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Put some warm water in a bucket, and with the gloves on, wring your hands vigorously in the warm water. Let the gloves air dry, then apply a generous amount of your choice of leather protector/conditioner.
I use nitrile gloves when working my hives, but I have a pair of leather gloves that I use for heavy work like moving hives and doing cut-outs. Cut-outs can get really messy, and I usually keep a bucket of water nearby to wash my gloves periodically during the process.

Garrett
 

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I live in AHB country, so I always use gloves! But NOT leather. :D I prefer the dishwashing gloves like my Grandmama used years ago. Mostly sting proof, but much better for delicate handling. DH uses the rubberized canvas gloves, as I can't find dishwashing gloves in his size. I may look at the nitrile gloves; good idea! Thanks!

As for cleaning sticky, I keep a small spray bottle of rubbing alcohol in my tool bag for that. I also dust my hands with baby powder before putting on gloves.

I've never had it happen while beekeeping, but . . . I practice martial arts, a form that uses lots of pins, joint locks, etc. And we always practice jewelry free. I have seen a broken finger with a wedding ring on it that had to be cut off to set the finger. Take your rings off first, and save yourself the trouble. A sting could swell up a finger just the same way and then what?

Lots of beeks don't use gloves. I do. You can always try without and see if it works better for you, since you are not dealing with AHB like I am.

Good Luck!
Summer
 

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After you become more comfortable working your bees, remove your gloves and work them bare handed. You will be surprised how few stings you will receive, a little trick smoke your hands first. It’s easier to work them bare handed and a little isopropyl alcohol warm water and soap will clean them up nicely.
 

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Discussion Starter · #10 ·
Thanks to everyone. I know a lot of you don't use gloves...and my bees seem very gentle requiring just a couple puffs to work, so maybee I can try it...I think I'll transition to nitrile/dishwashing gloves first. I don't like the lack of touch at the fingertips with my leather gloves. Jim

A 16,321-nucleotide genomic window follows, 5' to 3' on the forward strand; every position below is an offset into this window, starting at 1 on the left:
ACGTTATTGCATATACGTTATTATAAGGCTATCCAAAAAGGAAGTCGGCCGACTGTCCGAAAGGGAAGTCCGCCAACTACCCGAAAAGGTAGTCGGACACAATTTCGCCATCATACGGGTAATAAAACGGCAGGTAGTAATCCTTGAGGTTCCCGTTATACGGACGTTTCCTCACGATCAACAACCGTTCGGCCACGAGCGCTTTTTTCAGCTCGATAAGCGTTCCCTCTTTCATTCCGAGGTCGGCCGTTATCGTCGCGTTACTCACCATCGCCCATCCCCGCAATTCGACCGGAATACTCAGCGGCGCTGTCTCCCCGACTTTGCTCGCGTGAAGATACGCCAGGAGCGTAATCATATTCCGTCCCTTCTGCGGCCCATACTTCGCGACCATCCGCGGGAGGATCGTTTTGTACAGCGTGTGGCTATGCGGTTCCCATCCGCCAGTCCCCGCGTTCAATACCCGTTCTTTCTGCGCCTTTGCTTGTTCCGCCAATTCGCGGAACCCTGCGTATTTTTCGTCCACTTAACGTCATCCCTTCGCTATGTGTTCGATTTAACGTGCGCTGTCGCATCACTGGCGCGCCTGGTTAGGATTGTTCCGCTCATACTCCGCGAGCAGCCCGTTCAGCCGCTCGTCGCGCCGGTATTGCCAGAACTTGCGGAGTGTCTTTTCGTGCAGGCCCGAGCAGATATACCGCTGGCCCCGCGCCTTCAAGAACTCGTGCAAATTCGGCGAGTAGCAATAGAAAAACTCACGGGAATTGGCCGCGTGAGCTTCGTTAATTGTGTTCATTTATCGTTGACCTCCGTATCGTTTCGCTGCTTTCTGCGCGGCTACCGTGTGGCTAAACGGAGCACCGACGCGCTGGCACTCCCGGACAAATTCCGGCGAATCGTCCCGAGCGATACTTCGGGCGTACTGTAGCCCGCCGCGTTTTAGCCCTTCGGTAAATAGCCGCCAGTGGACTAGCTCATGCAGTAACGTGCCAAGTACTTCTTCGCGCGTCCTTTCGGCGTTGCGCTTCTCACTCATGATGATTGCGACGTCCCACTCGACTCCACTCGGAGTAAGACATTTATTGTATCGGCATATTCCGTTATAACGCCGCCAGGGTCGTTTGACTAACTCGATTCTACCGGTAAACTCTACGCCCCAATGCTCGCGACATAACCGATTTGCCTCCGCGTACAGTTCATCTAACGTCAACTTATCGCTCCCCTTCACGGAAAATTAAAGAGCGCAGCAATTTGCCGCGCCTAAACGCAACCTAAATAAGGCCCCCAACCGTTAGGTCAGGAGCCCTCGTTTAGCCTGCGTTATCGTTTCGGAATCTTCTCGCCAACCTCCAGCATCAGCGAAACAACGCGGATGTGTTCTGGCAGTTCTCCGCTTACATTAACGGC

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I can work NUC's and weak or small hives without protective clothing, gloves or suit but going into a hive with two or more honey supers and lots of bees I have to suit up. I had four stings on the tips of my fingers that stayed sore for a week. I do a little picking on the banjo and guitar and the banjo picks won't fit with swelled fingers. Try a frame puller, works for me.
 

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Always, always, "it's up to you." I choose to use disposable plastic gloves of some thickness which I can simply throw away when they've got the messy gooey stuff on 'em. I've never been in the bare-hands contingent and probably never will have any desire to be, but "that's me not you." I'd be curious to know what happens if you popped 'em in the freezer for a day but I've never had any experience with that. Whether I'm painting or beeking, dirty gloves get thrown out. The stuff that gets on your hands never really gets out of your clothes.
 

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I like my goat leather gloves when they are hot after me (except I resently ran over one of them with the mover, bummer). I'm jittery when they crawl on me, so I switched over to the nitrile gloves. They get all the propolis and I don't freak out when the girls climb all over my hands. Plus the times they have stung me, a quick jerk of the glove removes the stinger asap.
 
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